Politics / International Relations
The diplomatic history of postwar Japan
Edited by Iokibe Makoto and translated and annotated by Robert D. Eldridge, this book discussing the history of Japan’s diplomacy and international relations from the end of the Pacific War to the early 2000s won the prestigious Yoshida Shigeru Prize of 1999. The authors of its six chapters, themselves leading lights on the subject, add depth and insight to their arguments by making extensive use of the most recently declassified Japanese documents, memoirs, and diaries. Also explored are the personalities of particular postwar Japanese leaders and statesmen who dealt with inherent tensions in Japan’s international affairs.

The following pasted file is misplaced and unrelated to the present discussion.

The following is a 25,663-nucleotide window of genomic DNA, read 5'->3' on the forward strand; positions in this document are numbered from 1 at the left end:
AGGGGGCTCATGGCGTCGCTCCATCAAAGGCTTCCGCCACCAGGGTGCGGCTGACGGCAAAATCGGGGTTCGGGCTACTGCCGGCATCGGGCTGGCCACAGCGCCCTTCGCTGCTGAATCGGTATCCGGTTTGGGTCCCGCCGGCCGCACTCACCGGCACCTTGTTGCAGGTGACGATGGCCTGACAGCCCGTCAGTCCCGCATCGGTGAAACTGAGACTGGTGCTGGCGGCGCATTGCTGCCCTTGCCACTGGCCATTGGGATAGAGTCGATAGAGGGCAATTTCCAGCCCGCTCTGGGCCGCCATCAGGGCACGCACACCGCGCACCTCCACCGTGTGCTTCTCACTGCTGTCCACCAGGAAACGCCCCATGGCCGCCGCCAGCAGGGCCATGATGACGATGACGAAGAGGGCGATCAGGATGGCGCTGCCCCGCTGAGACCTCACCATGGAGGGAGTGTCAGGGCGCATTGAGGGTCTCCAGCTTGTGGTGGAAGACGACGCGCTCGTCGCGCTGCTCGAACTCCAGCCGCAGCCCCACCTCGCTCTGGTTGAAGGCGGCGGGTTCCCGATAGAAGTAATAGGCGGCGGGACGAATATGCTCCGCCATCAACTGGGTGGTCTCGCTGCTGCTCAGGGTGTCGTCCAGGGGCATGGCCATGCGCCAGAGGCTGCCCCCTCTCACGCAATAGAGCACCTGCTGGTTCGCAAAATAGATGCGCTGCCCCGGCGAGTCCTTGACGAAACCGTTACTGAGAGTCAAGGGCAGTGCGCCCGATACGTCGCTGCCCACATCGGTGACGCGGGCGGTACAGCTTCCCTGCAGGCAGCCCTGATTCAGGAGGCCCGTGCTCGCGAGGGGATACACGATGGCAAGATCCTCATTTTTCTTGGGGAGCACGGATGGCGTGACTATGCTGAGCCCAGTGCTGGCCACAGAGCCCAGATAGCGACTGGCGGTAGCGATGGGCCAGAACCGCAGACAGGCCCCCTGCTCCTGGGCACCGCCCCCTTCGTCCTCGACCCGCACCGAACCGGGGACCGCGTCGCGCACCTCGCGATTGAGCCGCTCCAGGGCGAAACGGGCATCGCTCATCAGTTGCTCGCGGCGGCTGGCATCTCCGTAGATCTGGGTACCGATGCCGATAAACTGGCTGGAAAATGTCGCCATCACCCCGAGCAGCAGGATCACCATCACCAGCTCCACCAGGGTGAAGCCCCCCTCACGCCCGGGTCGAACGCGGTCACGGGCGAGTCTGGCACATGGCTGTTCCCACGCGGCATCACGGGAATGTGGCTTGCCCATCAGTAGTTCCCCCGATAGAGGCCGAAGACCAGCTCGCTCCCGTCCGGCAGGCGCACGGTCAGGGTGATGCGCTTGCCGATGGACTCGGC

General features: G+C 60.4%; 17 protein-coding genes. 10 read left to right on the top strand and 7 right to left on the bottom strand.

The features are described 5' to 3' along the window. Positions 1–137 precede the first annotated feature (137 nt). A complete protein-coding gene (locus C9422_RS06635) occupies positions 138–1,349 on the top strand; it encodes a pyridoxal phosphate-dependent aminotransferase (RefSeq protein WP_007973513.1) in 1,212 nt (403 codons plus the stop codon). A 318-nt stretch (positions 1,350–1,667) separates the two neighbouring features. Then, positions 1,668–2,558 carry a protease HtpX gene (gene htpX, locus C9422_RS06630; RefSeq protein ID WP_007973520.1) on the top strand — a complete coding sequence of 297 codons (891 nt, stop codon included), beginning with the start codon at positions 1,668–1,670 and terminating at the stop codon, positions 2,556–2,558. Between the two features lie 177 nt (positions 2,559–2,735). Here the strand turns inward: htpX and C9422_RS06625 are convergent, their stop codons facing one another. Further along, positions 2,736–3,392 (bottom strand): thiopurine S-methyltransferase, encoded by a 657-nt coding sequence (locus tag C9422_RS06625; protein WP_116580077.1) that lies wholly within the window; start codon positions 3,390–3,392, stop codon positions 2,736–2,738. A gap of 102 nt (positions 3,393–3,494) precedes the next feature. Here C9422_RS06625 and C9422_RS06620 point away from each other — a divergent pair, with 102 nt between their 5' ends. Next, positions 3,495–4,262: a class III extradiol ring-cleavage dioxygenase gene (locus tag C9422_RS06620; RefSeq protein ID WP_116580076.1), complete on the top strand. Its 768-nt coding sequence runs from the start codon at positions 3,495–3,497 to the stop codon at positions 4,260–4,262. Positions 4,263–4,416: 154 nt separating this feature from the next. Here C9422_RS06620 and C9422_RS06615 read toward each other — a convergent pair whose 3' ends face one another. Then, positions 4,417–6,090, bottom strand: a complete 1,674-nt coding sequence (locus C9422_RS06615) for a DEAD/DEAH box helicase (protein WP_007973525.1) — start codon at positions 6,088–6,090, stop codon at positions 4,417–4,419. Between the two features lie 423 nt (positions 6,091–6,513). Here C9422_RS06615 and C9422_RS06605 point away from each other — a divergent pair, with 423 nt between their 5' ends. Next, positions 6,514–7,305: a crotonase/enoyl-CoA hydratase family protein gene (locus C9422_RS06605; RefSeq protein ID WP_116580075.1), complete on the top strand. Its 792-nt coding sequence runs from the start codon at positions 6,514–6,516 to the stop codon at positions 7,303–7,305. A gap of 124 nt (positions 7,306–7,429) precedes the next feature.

The book examines a number of issues that Japan had to confront in the postwar period. The periods are divided into each decade, from the U.S. Occupation in the latter half of the 1940s to independence, economic growth, the 1970s oil crisis, the bubble economy of the 1980s, Japan’s emergence as an international state, and the post-Cold War age of terrorism. The impact of the flow of international and domestic affairs on Japan’s foreign policy and international relations are discussed, as is the history of Japan’s diplomacy as seen in its relationships with neighboring countries in Asia, its allies, and other major world powers. It assesses how Japan succeeded in achieving its aims and offers pointers to Japan’s future development within the context of the global age.